What is the Citizenship Amendment Act? Why are people of Assam against it?

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What is the Citizenship Amendment Act? Why are people of Assam against it?

G Plus News | December 20, 2019 13:15 hrs

GUWAHATI: Amidst protests, curfews and several violent outbreaks in the country, the Citizenship Amendment Bill (CAB), now the Citizenship (Amendment) Act (CAA) was passed by the Parliament and became a law on December 12, 2019.

Following the passage of CAA, anti-CAA protests erupted across several universities across India like Jawaharlal Hindu University, Jamia Millia Islamia, Madras University, Banaras Hindu University, Gauhati University, Tezpur University Dibrugarh University to name a few.

It has to be mentioned that the reasons behind the anti-CAA protests happening in Assam differ from rest of the country.

But what is CAB and why is it creating a chaos in India/Assam? Here is all you need to know about CAB.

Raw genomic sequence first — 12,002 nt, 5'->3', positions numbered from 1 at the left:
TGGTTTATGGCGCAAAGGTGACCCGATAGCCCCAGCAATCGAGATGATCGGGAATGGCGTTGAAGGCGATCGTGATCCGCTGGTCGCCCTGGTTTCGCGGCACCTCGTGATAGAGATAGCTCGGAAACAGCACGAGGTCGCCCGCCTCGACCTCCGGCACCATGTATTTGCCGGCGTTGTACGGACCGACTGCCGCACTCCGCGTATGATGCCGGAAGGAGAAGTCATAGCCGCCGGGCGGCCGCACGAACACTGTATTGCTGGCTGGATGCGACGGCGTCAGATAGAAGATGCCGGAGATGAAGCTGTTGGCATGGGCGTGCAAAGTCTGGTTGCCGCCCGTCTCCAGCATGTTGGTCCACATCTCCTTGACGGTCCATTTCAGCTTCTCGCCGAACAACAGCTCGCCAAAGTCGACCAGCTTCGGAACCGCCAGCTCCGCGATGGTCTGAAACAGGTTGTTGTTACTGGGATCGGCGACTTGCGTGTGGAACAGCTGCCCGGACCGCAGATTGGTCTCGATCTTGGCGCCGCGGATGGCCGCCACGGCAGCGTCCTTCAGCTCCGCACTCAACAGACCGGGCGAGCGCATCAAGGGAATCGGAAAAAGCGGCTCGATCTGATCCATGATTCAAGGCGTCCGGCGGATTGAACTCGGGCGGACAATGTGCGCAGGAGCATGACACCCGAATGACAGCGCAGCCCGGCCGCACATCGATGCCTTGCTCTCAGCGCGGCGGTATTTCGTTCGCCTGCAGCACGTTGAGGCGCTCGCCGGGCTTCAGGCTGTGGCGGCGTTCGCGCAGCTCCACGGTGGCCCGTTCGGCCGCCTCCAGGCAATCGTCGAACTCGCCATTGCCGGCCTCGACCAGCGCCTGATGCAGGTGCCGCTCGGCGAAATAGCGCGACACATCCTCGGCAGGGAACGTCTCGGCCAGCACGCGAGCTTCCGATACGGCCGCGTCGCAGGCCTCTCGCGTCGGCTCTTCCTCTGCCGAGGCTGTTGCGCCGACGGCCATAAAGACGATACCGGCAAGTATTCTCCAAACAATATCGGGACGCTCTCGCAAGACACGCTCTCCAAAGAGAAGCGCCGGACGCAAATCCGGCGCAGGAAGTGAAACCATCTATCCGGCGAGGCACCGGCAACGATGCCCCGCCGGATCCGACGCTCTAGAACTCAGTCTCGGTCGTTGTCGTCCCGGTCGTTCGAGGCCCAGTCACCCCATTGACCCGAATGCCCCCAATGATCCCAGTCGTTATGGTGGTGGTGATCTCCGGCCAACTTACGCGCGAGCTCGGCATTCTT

1. What is Citizenship (Amendment) Act?

Citizenship Amendment Bill (CAB) was brought in the Parliament to amend the Citizenship Act of 1955. After receiving the president's assent the bill is now called Citizenship Amendment Act 2019.

The Citizenship Amendment Bill, 2016 (CAB) seeks to amend the Citizenship Act 1955 by making Hindus, Sikhs, Buddhists, Jains, Parsis and Christians from Bangladesh, Afghanistan and Pakistan to become eligible for Indian citizenship who have entered the country before December 31, 2014.

The Bill also proposes to relax the norms of a person to apply for citizenship by relaxing the 11 year requirement for residing in India to 6 years for people belonging to the earlier mentioned six religious communities.

It is to be noted that the Citizenship Act of 1955 defines “illegal migrants” as foreigners who come to India without valid travel documents or those who stay in the country even after their permitted time period. The 1955 Act prohibits illegal migrants from acquiring Indian citizenship.

The bill was tabled in Lok Sabha on 9 December, which was passed at midnight. The bill was later passed in the Rajya Sabha on 11 December. The act became a law on December 12 after receiving the President’s assent. 

2. Why are the people of Assam protesting against CAA?